Herbs & Botanical » T » Tiger Bone
Tiger Bone (hu gu)
What is tiger bone? What is it used for?
Tiger bone comes from the tiger (panthera tigris L.), which is found throughout Africa and some parts of Asia, and is becoming increasingly rare worldwide.Tiger bone is yellowish-white in appearance, with a hollow, sponge-like interior. Typically, the tiger's leg bones are used as a medicinal. The bones are harvested after a tiger is captured and killed, then dried in the shade and ground into a powder. Tiger bone may also be soaked in wine before being powdered.
According to the principles of traditional Chinese medicine, tiger bone has pungent and warm properties, and is associated with the Liver and Kidney meridians. Its main functions are to dispel wind and dampness, and to strengthen the bones and tendons. Tiger bone is often employed to treat rheumatic pain, along with back pain, muscle spasms and joint problems. Tiger bone is sometimes used with other products, such as rehmannia root, cyathula and acanthopanax.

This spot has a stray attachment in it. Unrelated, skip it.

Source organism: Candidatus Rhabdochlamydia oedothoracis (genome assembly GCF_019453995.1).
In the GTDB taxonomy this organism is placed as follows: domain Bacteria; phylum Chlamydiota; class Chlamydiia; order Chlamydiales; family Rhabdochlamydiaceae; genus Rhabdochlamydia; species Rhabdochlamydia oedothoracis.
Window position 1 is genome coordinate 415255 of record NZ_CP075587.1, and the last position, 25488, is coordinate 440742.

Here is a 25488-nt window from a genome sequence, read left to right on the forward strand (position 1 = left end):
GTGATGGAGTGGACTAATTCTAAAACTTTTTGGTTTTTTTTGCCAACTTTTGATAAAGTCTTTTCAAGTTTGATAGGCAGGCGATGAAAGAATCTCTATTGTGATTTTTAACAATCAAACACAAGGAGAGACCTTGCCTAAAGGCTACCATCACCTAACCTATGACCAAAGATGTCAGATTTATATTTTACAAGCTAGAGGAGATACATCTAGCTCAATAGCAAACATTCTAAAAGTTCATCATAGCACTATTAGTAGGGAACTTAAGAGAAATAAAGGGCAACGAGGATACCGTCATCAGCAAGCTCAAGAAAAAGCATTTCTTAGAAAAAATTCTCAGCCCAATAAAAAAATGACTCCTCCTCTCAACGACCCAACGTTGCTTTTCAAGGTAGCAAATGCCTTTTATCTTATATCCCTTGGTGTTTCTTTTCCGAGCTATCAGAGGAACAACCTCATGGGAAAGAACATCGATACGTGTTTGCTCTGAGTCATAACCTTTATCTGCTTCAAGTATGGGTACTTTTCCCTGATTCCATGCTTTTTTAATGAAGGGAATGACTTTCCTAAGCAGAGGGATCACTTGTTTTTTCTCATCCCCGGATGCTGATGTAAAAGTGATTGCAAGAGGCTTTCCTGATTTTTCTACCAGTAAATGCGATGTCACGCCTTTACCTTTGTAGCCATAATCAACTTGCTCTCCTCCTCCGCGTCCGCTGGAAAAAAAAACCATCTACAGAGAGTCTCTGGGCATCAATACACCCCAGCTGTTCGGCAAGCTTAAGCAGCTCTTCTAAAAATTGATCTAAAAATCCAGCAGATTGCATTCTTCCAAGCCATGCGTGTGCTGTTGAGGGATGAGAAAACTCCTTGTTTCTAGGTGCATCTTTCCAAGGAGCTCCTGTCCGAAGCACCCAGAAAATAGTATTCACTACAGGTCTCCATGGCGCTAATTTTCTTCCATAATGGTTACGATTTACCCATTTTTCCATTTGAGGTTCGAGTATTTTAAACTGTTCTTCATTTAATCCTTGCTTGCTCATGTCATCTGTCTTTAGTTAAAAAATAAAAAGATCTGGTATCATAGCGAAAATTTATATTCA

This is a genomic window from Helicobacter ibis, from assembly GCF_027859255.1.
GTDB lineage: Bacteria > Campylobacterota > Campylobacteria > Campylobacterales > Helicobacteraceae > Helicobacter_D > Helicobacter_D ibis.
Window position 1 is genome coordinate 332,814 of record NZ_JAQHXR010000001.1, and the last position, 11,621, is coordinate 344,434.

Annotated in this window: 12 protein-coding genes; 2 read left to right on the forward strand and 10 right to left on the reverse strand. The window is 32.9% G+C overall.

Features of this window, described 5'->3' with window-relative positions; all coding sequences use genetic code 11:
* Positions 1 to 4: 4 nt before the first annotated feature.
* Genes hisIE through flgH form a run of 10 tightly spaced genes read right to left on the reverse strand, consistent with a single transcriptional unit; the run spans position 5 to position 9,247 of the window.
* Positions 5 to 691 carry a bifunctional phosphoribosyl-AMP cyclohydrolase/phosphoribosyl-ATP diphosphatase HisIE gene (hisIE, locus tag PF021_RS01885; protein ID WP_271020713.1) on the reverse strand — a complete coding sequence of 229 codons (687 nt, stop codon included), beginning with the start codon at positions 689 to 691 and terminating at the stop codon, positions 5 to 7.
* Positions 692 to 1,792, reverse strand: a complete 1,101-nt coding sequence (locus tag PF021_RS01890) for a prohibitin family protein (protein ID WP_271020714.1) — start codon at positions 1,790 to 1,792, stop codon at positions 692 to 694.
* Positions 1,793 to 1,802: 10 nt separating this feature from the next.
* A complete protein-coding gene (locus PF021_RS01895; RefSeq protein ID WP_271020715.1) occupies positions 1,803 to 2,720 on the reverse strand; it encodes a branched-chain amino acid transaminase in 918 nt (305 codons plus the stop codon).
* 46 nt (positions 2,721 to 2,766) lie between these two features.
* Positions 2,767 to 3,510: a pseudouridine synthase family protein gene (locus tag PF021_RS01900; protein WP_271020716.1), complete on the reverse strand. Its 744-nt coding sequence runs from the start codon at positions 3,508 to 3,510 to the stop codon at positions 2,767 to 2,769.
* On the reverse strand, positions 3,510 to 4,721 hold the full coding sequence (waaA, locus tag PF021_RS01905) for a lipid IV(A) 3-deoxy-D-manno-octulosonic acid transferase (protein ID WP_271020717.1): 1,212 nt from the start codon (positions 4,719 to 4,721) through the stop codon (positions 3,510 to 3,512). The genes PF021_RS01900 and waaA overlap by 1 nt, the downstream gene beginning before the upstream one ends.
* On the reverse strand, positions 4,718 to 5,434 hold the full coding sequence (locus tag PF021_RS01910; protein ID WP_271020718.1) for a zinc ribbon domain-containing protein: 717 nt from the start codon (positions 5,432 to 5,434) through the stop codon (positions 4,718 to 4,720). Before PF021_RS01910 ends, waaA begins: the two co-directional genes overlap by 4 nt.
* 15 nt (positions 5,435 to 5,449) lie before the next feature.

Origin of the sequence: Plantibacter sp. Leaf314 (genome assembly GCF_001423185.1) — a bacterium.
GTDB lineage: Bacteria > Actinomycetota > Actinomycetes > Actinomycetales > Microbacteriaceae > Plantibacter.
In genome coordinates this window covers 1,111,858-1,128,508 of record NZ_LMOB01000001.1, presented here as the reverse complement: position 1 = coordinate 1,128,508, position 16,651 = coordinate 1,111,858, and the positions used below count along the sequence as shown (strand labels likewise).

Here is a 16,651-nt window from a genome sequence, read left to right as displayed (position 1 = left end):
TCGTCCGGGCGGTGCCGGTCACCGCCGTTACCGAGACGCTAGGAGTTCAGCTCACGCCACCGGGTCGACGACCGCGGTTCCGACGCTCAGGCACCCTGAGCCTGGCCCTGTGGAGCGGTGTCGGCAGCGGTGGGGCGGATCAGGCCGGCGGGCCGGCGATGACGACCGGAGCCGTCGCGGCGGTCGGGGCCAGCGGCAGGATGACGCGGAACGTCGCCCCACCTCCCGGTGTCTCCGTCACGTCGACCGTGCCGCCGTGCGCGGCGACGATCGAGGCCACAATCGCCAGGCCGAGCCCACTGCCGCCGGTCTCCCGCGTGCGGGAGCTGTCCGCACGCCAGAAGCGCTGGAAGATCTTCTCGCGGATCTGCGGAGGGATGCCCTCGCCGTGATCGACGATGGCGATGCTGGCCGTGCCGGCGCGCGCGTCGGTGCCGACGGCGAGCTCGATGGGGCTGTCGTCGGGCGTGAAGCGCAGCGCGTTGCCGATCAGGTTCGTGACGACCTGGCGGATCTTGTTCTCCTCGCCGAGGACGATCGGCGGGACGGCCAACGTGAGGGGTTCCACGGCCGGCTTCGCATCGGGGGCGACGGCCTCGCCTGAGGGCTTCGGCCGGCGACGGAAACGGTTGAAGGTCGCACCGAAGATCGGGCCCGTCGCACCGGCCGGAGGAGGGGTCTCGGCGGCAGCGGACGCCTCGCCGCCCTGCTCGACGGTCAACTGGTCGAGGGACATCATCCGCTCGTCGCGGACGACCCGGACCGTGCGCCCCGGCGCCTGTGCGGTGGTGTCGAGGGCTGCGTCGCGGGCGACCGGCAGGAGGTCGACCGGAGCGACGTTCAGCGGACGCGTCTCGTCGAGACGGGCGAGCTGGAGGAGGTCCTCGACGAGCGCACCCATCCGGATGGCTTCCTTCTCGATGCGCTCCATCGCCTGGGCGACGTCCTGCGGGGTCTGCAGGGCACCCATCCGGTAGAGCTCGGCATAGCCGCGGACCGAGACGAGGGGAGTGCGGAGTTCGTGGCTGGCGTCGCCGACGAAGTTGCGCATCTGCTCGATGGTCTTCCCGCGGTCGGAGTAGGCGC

How much tiger bone should I take?
The typical dosage of tiger bone is between 3 and 6 grams, added to hot water and drunk as a decoction.
What forms of tiger bone are available?
Tiger bone is available in a variety of forms, ranging from pills and powders to capsules and tablets. In some instances, the bones of other animals, such as dogs and pigs, are substituted for tiger bone, but these are usually of lesser quality and potency than tiger bone.
What can happen if I take too much tiger bone? Are there any interactions I should be aware of? What precautions should I take?
The sale of tiger bone is illegal in many countries. The Convention on International Trade in Endangered Species of Wild Fauna and Flora has included the tiger as an endangered species. As such, any use of tiger bone as a medicinal is strongly discouraged. The information in this article is being provided strictly on an informational basis, and should in no way be construed as an endorsement of the sale and use of tiger bone as a medicinal.
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Date Last Modified - Monday, 27-Jul-2009 08:56:54 PDT